Session Time: 3:15pm-4:45pm
Presentation Time: 3:39pm-3:51pm
*Purpose: In transplant, there is significant interest in using Artificial Intelligence (including machine learning or predictive models) Clinical Decision Support Systems(AI CDSS). Properly designing and incorporating these systems into transplant patient care requires an understanding of how trust in AI systems develop and how AI recommendations are incorporated into treatment decisions. Prior research into system trust has not considered experts making high-stakes decisions they have made thousands of times before, such as a tacrolimus dosing decision. This study evaluates how transplant clinicians incorporate AI CDSS recommendations and whether transparency about the confidence and reasoning behind an AI recommendation increases trust.
*Methods: This question was explored with a mixed methods investigation incorporating purposively sampled semi-structured interviews followed by a computerbasedexperiment in which kidney transplant clinicians (n=191, average years in transplant=10.8) including surgeons, nephrologists, and pharmacists made tacrolimus dosing decisions for several patient cases using simulated AI CDSS recommendations.
*Results: Providing AI recommendations for tacrolimus dosing reduced the average number of tacrolimus dose adjustments by about half (while complete adoption of the recommendations would have required zero dose adjustments).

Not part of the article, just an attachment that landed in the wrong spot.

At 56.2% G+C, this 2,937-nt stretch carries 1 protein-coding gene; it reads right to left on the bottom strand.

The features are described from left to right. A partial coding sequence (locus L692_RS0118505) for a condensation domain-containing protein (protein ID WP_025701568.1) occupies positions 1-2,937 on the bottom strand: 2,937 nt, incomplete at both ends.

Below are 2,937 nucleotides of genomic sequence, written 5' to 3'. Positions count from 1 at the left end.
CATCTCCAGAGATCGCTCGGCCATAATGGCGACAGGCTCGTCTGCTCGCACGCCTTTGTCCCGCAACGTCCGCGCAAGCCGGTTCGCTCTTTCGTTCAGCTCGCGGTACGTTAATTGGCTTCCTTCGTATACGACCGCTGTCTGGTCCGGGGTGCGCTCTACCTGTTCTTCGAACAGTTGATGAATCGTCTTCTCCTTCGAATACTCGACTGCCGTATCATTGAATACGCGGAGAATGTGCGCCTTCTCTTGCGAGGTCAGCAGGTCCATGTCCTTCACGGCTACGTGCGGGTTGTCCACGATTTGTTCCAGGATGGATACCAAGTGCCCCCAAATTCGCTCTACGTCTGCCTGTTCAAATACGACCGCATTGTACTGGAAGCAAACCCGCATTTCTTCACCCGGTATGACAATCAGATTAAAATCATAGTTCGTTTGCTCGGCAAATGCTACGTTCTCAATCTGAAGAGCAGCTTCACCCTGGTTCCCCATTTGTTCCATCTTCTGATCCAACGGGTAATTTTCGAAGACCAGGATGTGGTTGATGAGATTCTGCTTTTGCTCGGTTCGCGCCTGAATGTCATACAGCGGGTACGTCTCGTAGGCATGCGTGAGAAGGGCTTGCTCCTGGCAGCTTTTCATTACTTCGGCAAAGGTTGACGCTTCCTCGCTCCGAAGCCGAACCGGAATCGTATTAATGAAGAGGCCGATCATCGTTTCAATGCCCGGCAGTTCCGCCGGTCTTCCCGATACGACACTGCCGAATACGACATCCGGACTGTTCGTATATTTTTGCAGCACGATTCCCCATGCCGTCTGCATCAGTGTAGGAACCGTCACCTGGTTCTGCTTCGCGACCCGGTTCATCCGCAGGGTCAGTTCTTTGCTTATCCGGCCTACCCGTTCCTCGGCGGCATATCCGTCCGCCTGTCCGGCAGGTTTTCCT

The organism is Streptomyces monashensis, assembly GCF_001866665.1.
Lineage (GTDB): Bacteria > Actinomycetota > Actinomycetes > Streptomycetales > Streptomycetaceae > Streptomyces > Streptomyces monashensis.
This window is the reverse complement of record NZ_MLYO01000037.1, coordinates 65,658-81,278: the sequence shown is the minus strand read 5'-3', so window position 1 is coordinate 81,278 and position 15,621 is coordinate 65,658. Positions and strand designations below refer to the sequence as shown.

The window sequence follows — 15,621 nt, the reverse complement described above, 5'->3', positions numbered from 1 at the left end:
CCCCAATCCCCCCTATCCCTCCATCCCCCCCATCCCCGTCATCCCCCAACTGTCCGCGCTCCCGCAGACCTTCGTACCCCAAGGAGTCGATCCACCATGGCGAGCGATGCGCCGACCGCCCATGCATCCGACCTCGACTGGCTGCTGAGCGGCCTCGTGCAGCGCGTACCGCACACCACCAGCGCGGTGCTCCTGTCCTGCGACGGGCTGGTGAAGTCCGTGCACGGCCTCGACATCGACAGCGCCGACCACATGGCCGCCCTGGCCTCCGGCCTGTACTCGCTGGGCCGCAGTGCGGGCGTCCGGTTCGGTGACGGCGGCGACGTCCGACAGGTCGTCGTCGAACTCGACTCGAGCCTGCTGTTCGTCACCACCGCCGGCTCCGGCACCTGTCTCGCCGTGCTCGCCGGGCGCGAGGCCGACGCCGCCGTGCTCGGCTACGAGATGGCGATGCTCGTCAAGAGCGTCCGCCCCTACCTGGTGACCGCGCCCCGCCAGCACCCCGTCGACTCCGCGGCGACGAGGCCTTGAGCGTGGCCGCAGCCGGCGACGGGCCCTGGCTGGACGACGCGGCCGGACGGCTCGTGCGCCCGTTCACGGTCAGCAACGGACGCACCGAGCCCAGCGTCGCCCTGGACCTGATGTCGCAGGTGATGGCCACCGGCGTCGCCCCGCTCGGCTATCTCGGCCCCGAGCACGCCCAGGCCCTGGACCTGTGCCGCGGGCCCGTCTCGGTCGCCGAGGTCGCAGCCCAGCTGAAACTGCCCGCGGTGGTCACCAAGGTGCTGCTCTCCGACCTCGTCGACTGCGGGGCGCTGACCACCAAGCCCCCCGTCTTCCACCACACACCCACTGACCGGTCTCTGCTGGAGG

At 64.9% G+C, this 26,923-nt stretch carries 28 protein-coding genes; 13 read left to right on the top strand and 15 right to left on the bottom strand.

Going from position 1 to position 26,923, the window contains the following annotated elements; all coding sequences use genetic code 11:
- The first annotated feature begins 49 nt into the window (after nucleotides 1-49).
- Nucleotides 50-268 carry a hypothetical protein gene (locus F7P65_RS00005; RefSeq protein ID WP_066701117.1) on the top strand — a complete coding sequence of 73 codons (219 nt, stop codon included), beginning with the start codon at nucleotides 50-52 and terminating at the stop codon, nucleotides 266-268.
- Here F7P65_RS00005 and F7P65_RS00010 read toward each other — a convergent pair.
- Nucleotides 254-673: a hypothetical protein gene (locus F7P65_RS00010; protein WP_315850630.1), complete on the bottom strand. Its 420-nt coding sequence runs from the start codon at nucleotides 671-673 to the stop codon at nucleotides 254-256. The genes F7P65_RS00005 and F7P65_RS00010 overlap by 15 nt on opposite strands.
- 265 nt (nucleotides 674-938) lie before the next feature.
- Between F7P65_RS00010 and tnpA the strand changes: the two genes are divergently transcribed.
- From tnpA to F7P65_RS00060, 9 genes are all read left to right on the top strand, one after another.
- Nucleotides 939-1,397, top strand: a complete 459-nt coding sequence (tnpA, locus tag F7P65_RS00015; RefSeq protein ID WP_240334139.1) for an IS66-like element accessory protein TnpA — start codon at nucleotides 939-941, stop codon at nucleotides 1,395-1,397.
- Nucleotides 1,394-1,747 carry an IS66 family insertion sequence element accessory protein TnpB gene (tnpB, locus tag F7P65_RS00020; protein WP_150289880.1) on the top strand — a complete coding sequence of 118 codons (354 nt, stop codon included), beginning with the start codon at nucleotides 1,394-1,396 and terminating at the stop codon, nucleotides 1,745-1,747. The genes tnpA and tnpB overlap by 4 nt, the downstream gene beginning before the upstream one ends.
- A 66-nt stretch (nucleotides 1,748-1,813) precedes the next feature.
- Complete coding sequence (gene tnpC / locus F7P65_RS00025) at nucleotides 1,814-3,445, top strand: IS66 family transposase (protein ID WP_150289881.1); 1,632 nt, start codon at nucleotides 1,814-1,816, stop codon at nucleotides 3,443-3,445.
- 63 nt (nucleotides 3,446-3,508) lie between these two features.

When provided AI recommendations, some clinicians adopted the recommendation, others disregarded the recommendation, but interestingly, most clinicians modified the recommendation (choosing a dose between the AI recommendation and that chosen in the absence of the AI).
Contrary to prior research about trust in recommendation systems, disclosing the level of confidence (e.g. 95% confident) or reasoning behind the recommendation did not affect trust in the AI.
*Conclusions: AI recommendations are incorporated into transplant immunosuppression decisions but clinicians are reluctant to completely disregard typical protocols for tacrolimus titration. There is significant heterogeneity among clinician response, and AI recommendations are either adopted, disregarded, or modified.Better understanding how AI tools are used is essential to using them properly.
To cite this abstract in AMA style:Clement J. Trust and Transparency in Artificial Intelligence-Aided Immunosuppression Decisions [abstract]. Am J Transplant. 2020; 20 (suppl 3). https://atcmeetingabstracts.com/abstract/trust-and-transparency-in-artificial-intelligence-aided-immunosuppression-decisions/. Accessed October 27, 2020.
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